An impacted wisdom tooth is something you should talk to our doctor about. Impacted teeth can cause infection and damage to surrounding teeth. It is extremely important these issues are addressed early on. Your wisdom teeth are hard to clean in the back of your mouth. An infected tooth not receiving the proper care can be a breeding ground for bacteria leading to infection and gum disease.

Wisdom Teeth & Your Overall Health

An infection of your wisdom teeth can lead to oral diseases, but it can also lead to further, more serious complications as well. THE AAOMS explains that oral bacteria that gets into your bloodstream can lead to heart, kidney, and other organ infections. That’s right, your teeth can impact your overall health!

The Importance of Examinations

You might not notice any pain or discomfort around your wisdom teeth, but that does not necessarily mean they are healthy. Even wisdom teeth that fit properly can be the target of a future infection. It is essential to keep up with regular examinations so that our trained, experienced team can take a close look at your wisdom teeth.

What You Can Do

We cannot overstate the importance of regular oral examinations. Our doctor can help assess your wisdom teeth and whether they will need to be removed. Wisdom teeth can have a significant impact on your oral health and your overall health, so we recommend staying vigilant with your daily oral hygiene routine.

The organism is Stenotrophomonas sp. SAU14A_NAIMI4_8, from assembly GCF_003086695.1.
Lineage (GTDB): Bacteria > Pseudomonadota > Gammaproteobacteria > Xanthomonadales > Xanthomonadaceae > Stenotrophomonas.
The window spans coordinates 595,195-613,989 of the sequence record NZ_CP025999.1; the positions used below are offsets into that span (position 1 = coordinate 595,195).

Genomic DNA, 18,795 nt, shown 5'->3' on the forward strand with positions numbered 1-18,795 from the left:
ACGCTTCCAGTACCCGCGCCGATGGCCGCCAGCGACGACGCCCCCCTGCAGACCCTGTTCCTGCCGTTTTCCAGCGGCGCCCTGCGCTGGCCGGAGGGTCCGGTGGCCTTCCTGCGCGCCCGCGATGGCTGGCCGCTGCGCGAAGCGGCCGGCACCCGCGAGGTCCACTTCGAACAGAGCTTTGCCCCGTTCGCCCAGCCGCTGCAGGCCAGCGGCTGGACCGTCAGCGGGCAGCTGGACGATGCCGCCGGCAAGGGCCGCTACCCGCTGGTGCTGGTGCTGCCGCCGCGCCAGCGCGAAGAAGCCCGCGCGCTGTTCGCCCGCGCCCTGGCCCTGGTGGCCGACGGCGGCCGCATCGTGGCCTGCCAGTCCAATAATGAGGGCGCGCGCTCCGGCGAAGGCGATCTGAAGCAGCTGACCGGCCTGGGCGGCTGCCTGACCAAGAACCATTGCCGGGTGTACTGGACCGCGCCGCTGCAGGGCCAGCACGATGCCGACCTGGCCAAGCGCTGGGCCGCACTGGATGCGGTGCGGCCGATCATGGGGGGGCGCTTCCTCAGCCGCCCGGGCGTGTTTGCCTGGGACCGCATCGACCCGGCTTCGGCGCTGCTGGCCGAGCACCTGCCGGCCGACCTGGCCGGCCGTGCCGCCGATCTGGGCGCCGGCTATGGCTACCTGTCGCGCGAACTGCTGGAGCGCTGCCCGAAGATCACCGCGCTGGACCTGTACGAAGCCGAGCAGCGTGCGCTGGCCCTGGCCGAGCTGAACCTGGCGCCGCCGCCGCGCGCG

For more questions about wisdom teeth or to schedule your examination, please contact our office.

Dentist Arlington Heights | Root Canal Therapy for Children

Dentist in Arlington Heights, IL 

arlington heights dentistPrimary (or baby) teeth play a vital role in the proper growth and development of your child’s permanent teeth. This is the reason why we may recommend root canal therapy for your child, rather than simply extracting a severely decayed baby tooth. Please review the information below to learn more about what symptoms may indicate the need for root canal treatment and how to prevent tooth decay in baby teeth.

In early stages, your child may not experience pain or discomfort from tooth decay. However, if your child suddenly develops sensitivity to hold, cold, sweet, or acidic foods and drinks, this could be a sign of decay. Other signs your child could need root canal therapy can include pain or throbbing in a tooth, which may indicate pulp damage or infection. This is most common when a tooth has been previously chipped or cracked and exposed the pulp within. We may recommend diagnostic x-rays to determine the extent of the damage or infection before advising treatment.

Root canal treatment for children proceeds in similar fashion to the adult experience. Local anesthetic medication is generally used to ensure comfort throughout. In most cases, your child’s root canal therapy will be a pulpotomy – removal of infected pulp only. Since less structure is affected by this treatment, it usually requires less time and discomfort to complete and to heal.

After your child’s root canal therapy, a dental crown will be fabricated and placed on the tooth to protect the remaining tooth structure from further damage. This crown will be strong and designed to perfectly fit within your child’s mouth. When the baby tooth falls out, the crown will go with it, allowing the permanent tooth to move into place normally.

There are actions you can take to help protect your child from tooth decay requiring root canal therapy. Some of these include: